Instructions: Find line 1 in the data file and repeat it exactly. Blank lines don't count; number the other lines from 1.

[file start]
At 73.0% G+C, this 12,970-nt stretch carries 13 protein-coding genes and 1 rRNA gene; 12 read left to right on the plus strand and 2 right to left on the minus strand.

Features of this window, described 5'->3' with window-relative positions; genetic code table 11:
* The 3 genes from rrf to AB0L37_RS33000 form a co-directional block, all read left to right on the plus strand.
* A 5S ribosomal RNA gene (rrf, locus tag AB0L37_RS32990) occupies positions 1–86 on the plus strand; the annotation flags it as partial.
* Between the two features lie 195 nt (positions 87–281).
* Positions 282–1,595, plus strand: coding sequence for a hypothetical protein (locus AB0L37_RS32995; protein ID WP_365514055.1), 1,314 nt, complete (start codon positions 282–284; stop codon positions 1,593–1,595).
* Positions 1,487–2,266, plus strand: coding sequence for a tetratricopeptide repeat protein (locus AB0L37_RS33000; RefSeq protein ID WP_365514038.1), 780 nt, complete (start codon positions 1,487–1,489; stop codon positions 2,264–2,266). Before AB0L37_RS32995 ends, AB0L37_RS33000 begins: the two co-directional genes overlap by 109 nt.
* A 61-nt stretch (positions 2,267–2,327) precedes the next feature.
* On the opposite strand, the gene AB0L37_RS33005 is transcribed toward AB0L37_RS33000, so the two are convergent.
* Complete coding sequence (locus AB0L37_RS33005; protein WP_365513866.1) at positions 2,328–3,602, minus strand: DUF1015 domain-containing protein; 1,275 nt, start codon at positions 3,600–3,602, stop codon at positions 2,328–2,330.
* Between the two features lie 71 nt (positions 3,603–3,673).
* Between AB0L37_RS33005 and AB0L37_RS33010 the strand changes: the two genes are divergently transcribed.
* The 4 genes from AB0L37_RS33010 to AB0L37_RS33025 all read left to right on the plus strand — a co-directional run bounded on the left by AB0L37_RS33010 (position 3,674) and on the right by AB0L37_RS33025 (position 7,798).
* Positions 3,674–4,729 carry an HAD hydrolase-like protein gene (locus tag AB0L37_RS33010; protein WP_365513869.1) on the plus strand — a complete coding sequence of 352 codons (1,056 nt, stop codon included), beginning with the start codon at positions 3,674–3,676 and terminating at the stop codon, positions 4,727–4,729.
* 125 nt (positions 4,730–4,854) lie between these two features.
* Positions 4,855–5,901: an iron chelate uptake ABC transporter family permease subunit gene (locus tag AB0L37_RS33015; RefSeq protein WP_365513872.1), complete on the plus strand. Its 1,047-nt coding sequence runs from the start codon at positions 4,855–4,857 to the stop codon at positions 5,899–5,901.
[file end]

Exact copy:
At 73.0% G+C, this 12,970-nt stretch carries 13 protein-coding genes and 1 rRNA gene; 12 read left to right on the plus strand and 2 right to left on the minus strand.